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Epithelial recurrent erosion dystrophy
Epithelial recurrent erosion dystrophy (ERED) is a rare form of superficial corneal dystrophy (see this term) characterized by recurrent episodes of epithelial erosions from childhood in the absence of associated diseases, with occasional impairment of vision.
ORPHA:293381Classification level: Disorder
- Dystrophia Helsinglandica
- Dystrophia Smolandiensis
- Recurrent hereditary corneal erosions
- Prevalence: Unknown
- Inheritance: Autosomal dominant
- Age of onset: Childhood
- ICD-10: H18.5
- OMIM: 122400
- UMLS: C1852551
- MeSH: -
- GARD: -
- MedDRA: -
Prevalence of this form of corneal dystrophy is unknown, but numerous cases have been reported to date.
The erosions begin spontaneously or are precipitated by minor trauma, dust or smoke. The condition may become apparent by 6 months of age, but as a rule it only starts at 4 to 6 years of age. Most patients have attacks of redness, photophobia, epiphora, and ocular pain. Some experience a burning sensation and report sensitive eyes for years. Exposure to sunlight or draught, dust and smoke and lack of sleep can precipitate attacks. The intensity and frequency of the recurrent epithelial erosions tend to diminish over time, and usually cease by the end of the fourth decade. Vision is sometimes impaired.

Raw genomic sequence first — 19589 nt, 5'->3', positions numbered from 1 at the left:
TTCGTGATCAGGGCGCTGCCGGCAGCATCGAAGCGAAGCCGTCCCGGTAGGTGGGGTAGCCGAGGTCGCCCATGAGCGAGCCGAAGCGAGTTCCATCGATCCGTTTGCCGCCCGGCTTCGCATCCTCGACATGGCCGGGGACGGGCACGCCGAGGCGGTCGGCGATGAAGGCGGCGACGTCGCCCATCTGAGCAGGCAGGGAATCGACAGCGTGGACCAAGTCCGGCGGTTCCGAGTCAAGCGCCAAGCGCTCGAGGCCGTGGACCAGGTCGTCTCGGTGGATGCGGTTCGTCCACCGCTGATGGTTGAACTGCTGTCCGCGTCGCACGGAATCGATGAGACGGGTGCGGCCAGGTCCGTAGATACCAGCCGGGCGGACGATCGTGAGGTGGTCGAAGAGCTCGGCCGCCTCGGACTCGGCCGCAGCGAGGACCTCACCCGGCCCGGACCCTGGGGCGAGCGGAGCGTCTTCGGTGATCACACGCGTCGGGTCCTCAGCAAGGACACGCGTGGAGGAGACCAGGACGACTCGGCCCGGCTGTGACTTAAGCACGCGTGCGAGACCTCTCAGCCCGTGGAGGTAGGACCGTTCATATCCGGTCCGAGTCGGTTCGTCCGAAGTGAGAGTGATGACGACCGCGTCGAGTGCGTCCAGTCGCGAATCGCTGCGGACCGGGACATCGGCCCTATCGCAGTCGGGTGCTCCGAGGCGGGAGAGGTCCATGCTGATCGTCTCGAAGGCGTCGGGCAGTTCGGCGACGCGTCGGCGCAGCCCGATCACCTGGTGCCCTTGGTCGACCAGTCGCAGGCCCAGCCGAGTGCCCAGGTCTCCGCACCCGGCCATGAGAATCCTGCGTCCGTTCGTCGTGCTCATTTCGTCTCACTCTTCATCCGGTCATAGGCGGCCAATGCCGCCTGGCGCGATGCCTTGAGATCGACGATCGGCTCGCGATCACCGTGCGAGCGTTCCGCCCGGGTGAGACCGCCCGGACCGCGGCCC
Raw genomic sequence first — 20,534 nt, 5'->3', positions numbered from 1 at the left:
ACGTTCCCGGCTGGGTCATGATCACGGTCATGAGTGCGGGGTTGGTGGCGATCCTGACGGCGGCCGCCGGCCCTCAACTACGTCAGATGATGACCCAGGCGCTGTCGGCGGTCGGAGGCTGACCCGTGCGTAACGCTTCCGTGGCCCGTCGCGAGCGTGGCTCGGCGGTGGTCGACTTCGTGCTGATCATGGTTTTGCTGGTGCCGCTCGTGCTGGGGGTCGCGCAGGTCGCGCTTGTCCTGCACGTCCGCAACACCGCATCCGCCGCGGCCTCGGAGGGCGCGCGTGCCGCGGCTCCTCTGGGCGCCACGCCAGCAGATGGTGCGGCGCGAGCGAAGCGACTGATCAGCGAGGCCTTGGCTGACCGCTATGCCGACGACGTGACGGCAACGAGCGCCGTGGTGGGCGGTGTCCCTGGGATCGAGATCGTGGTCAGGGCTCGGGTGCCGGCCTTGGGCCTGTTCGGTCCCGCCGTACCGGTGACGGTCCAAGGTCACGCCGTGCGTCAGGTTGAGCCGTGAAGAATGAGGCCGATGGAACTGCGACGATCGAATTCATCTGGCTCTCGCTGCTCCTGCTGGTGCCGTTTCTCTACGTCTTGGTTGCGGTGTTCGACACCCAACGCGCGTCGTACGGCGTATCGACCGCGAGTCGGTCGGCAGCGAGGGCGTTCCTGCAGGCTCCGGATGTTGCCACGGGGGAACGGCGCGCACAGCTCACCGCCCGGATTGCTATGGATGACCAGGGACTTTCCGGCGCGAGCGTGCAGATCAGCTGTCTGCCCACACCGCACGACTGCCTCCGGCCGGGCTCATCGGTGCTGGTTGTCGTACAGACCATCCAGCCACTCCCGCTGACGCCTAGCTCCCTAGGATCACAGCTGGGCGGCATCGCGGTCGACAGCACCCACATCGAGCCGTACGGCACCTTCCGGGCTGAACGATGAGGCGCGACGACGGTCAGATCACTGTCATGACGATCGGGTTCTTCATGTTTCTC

The etiology has not been completely elucidated. The gene related to ERED remains to be mapped to a specific chromosomal locus.
On slit-lamp examination, the erosions may be accompanied by a subepithelial haze or blebs, and subepithelial opacities, apparently due to fibrosis, or keloid-like nodules may develop. When present, subepithelial opacities continue to enlarge. Specific morphologic abnormalities have not been identified in ERED.
Suspected cases of ERED should be differentiated from other conditions that are accompanied by recurrent epithelial erosions, particularly when erosions are the initial presenting manifestation, such as epithelial basement membrane dystrophy and other superficial or stromal corneal dystrophies (see these terms).
An autosomal dominant pattern of inheritance has been reported.
Management and treatment
ERED can be treated medically with the aim of healing the epithelial defect and protecting the loosely adherent epithelium. A topical antibiotic, cycloplegic and pressure patch are valuable. A lubricating ointment is useful at night. Hypertonic saline and bandage contact lens therapy may also be beneficial.